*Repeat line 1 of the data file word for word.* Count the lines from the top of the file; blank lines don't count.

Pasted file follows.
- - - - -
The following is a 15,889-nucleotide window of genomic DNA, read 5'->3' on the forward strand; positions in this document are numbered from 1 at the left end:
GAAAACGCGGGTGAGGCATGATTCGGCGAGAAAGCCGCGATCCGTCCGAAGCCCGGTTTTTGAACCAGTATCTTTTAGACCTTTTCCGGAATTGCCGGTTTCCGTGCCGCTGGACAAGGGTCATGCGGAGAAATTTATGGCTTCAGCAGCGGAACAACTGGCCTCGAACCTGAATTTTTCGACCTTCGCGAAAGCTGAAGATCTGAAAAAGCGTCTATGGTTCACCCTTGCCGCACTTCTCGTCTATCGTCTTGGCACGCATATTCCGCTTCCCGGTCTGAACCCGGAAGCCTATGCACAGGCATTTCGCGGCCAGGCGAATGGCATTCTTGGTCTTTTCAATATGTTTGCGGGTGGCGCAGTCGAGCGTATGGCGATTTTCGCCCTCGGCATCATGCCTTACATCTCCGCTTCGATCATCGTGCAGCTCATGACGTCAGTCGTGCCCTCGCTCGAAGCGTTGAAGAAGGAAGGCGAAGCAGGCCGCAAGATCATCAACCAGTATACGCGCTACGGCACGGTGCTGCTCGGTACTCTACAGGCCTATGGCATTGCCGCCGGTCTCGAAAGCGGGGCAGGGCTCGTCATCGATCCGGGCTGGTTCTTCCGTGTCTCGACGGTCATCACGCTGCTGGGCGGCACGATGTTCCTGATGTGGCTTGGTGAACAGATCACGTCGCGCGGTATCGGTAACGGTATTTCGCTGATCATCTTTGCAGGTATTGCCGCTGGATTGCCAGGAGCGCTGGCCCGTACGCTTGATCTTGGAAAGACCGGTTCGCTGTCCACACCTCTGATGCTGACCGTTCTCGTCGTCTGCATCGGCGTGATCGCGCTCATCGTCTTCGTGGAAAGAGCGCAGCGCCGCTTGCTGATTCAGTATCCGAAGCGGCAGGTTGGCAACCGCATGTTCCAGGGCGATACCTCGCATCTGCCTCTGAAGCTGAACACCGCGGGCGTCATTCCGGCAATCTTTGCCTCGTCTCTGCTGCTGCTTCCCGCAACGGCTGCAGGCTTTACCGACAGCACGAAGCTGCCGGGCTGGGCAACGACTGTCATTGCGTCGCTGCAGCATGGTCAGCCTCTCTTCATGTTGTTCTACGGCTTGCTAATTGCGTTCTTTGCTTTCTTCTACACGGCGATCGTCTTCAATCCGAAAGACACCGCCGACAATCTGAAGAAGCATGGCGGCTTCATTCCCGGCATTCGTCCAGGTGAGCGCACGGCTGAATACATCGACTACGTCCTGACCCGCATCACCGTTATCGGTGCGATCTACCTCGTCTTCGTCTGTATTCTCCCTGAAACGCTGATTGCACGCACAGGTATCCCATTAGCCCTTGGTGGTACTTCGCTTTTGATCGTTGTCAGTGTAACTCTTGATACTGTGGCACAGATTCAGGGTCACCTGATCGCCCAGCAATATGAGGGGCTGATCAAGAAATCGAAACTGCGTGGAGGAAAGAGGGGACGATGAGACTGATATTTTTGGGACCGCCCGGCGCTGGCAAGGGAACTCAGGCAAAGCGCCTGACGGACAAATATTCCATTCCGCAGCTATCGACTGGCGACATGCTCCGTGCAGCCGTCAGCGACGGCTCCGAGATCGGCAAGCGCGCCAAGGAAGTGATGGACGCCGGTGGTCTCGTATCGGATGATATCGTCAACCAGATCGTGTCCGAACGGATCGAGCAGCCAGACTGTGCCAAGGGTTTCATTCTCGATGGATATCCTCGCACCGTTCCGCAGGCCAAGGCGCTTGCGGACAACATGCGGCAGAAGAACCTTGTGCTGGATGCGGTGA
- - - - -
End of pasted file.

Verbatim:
The following is a 15,889-nucleotide window of genomic DNA, read 5'->3' on the forward strand; positions in this document are numbered from 1 at the left end: